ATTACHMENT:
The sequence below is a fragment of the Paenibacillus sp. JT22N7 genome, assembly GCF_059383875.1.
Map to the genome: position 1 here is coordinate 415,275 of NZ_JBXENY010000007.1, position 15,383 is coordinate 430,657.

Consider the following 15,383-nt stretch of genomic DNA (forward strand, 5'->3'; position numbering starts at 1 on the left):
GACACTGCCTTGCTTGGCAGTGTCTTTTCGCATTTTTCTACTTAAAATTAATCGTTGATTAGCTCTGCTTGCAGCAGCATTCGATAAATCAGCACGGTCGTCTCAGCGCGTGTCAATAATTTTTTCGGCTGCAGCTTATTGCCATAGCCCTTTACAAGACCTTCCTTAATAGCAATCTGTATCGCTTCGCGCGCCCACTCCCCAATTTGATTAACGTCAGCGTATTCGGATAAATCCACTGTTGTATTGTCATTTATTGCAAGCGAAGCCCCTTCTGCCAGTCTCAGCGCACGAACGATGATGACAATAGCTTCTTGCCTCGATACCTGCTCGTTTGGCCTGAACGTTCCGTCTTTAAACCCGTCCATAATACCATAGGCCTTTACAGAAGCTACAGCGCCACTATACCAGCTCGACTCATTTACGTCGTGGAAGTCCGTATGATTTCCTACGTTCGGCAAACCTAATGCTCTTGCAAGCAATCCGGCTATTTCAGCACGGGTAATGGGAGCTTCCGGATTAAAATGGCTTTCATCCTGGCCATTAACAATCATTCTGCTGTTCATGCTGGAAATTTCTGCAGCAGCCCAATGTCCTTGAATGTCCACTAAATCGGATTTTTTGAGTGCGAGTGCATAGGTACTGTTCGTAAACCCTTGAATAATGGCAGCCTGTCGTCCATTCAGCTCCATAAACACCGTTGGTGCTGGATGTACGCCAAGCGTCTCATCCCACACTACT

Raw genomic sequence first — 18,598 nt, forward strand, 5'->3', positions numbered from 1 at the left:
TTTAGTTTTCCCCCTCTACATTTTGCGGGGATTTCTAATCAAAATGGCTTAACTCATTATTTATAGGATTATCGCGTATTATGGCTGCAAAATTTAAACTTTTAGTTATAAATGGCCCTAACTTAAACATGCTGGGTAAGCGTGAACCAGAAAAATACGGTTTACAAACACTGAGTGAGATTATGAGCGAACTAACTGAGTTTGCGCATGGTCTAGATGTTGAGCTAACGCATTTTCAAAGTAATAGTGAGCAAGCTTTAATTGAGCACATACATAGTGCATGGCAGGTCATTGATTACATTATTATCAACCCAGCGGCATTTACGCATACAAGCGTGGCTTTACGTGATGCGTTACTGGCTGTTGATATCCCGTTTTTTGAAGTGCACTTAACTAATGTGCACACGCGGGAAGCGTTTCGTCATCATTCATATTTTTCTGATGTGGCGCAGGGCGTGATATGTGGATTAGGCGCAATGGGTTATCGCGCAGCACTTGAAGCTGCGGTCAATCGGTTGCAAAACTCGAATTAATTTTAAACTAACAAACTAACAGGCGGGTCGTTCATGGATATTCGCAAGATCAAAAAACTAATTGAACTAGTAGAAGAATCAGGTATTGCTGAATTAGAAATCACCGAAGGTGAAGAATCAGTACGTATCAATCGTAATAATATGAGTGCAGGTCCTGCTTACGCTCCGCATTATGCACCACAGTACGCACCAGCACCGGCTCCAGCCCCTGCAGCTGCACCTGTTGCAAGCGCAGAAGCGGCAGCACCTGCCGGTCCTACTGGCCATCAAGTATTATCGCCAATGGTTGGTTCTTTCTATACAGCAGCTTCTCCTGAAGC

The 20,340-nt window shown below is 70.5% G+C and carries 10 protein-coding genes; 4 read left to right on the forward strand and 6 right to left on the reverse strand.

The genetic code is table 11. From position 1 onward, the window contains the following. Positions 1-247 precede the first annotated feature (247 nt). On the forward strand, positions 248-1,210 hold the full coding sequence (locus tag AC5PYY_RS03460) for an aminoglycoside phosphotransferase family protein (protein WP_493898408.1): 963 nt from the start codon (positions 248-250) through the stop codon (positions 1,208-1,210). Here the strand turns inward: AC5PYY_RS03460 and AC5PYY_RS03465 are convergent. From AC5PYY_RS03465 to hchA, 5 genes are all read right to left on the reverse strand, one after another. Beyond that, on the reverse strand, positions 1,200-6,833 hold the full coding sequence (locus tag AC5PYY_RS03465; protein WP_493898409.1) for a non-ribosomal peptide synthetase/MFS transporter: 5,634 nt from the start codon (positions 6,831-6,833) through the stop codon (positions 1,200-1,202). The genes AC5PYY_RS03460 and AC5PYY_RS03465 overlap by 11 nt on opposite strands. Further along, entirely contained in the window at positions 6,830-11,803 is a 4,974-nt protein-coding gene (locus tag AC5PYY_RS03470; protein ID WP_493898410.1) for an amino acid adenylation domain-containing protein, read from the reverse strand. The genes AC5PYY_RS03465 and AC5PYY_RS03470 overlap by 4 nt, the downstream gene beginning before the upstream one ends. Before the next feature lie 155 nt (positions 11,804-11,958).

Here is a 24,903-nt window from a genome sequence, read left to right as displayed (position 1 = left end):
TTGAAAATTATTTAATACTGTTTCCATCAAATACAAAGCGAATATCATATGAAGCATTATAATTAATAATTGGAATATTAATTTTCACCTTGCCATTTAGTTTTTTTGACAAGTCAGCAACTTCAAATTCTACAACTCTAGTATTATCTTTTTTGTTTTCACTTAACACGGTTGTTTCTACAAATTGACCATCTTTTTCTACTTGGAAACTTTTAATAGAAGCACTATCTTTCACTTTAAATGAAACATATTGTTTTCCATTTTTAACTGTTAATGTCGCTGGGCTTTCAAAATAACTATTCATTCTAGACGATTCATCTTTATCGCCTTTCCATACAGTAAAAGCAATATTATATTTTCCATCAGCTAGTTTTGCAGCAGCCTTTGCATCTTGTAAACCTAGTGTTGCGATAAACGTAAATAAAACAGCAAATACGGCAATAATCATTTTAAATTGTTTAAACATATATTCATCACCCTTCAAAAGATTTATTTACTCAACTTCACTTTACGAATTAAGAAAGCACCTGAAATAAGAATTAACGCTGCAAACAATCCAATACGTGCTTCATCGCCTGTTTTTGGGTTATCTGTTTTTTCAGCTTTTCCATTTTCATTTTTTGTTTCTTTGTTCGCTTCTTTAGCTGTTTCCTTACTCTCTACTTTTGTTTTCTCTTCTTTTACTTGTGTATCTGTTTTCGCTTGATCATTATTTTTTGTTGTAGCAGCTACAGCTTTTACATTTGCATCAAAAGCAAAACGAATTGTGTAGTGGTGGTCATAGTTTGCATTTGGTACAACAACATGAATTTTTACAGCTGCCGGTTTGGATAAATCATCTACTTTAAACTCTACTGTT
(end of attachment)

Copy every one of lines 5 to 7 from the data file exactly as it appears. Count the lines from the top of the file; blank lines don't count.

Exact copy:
Raw genomic sequence first — 18,598 nt, forward strand, 5'->3', positions numbered from 1 at the left:
TTTAGTTTTCCCCCTCTACATTTTGCGGGGATTTCTAATCAAAATGGCTTAACTCATTATTTATAGGATTATCGCGTATTATGGCTGCAAAATTTAAACTTTTAGTTATAAATGGCCCTAACTTAAACATGCTGGGTAAGCGTGAACCAGAAAAATACGGTTTACAAACACTGAGTGAGATTATGAGCGAACTAACTGAGTTTGCGCATGGTCTAGATGTTGAGCTAACGCATTTTCAAAGTAATAGTGAGCAAGCTTTAATTGAGCACATACATAGTGCATGGCAGGTCATTGATTACATTATTATCAACCCAGCGGCATTTACGCATACAAGCGTGGCTTTACGTGATGCGTTACTGGCTGTTGATATCCCGTTTTTTGAAGTGCACTTAACTAATGTGCACACGCGGGAAGCGTTTCGTCATCATTCATATTTTTCTGATGTGGCGCAGGGCGTGATATGTGGATTAGGCGCAATGGGTTATCGCGCAGCACTTGAAGCTGCGGTCAATCGGTTGCAAAACTCGAATTAATTTTAAACTAACAAACTAACAGGCGGGTCGTTCATGGATATTCGCAAGATCAAAAAACTAATTGAACTAGTAGAAGAATCAGGTATTGCTGAATTAGAAATCACCGAAGGTGAAGAATCAGTACGTATCAATCGTAATAATATGAGTGCAGGTCCTGCTTACGCTCCGCATTATGCACCACAGTACGCACCAGCACCGGCTCCAGCCCCTGCAGCTGCACCTGTTGCAAGCGCAGAAGCGGCAGCACCTGCCGGTCCTACTGGCCATCAAGTATTATCGCCAATGGTTGGTTCTTTCTATACAGCAGCTTCTCCTGAAGC

The 20,340-nt window shown below is 70.5% G+C and carries 10 protein-coding genes; 4 read left to right on the forward strand and 6 right to left on the reverse strand.